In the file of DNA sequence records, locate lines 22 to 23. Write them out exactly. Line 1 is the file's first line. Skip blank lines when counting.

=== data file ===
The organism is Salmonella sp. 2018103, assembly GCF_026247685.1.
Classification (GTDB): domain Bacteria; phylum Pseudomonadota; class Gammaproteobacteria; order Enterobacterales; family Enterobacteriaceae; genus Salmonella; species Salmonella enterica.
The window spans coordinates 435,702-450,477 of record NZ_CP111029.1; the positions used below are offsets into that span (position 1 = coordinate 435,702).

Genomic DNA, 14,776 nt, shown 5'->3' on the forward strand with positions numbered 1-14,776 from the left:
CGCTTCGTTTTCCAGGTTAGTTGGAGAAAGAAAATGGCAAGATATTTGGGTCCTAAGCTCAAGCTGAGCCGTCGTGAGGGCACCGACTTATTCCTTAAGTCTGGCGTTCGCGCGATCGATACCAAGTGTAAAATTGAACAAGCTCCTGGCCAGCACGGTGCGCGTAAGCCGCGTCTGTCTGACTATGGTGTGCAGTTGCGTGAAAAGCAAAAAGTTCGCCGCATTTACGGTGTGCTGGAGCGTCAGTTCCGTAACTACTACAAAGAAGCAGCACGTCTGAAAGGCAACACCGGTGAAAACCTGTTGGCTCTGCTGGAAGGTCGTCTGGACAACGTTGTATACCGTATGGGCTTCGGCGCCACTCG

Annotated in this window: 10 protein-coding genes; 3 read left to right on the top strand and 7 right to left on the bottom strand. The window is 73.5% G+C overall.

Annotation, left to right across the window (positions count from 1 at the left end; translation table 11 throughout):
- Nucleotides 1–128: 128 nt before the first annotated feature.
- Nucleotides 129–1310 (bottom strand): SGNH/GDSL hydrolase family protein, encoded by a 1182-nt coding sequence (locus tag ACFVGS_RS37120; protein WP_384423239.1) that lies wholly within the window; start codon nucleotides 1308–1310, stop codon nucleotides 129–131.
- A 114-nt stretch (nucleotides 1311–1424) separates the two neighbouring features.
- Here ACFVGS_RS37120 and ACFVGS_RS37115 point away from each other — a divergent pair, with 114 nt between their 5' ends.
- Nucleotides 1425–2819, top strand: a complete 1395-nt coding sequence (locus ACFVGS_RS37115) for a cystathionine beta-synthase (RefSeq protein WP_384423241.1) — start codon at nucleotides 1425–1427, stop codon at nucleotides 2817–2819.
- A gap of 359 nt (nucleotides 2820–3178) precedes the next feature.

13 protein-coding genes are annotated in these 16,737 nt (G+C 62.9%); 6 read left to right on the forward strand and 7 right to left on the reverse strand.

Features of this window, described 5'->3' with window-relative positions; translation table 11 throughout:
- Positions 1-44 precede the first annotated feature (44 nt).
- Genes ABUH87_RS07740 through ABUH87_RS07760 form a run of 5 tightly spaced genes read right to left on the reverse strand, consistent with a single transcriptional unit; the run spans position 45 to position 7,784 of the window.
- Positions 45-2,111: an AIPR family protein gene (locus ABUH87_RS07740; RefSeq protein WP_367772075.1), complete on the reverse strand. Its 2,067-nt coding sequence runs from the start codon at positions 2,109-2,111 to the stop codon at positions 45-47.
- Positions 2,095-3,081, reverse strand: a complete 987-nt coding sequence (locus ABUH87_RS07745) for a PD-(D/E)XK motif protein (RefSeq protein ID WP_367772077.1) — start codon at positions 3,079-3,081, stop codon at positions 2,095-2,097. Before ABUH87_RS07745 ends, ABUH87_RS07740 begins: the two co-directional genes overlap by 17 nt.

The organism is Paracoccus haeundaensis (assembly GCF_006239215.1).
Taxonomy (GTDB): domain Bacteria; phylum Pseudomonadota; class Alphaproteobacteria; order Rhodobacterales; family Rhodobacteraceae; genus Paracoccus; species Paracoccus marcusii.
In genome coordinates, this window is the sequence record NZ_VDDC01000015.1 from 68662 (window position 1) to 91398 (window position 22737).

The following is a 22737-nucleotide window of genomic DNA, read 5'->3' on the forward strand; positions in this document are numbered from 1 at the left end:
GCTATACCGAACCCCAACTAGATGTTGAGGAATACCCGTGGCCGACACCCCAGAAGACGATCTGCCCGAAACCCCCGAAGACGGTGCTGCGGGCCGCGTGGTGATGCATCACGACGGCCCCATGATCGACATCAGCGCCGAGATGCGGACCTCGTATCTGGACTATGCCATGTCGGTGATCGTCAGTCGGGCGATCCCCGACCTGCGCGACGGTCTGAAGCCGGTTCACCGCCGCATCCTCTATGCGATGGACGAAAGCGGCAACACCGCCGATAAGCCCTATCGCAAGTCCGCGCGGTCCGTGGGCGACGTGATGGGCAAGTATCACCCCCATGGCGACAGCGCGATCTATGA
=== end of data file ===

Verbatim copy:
In genome coordinates, this window is the sequence record NZ_VDDC01000015.1 from 68662 (window position 1) to 91398 (window position 22737).

The following is a 22737-nucleotide window of genomic DNA, read 5'->3' on the forward strand; positions in this document are numbered from 1 at the left end: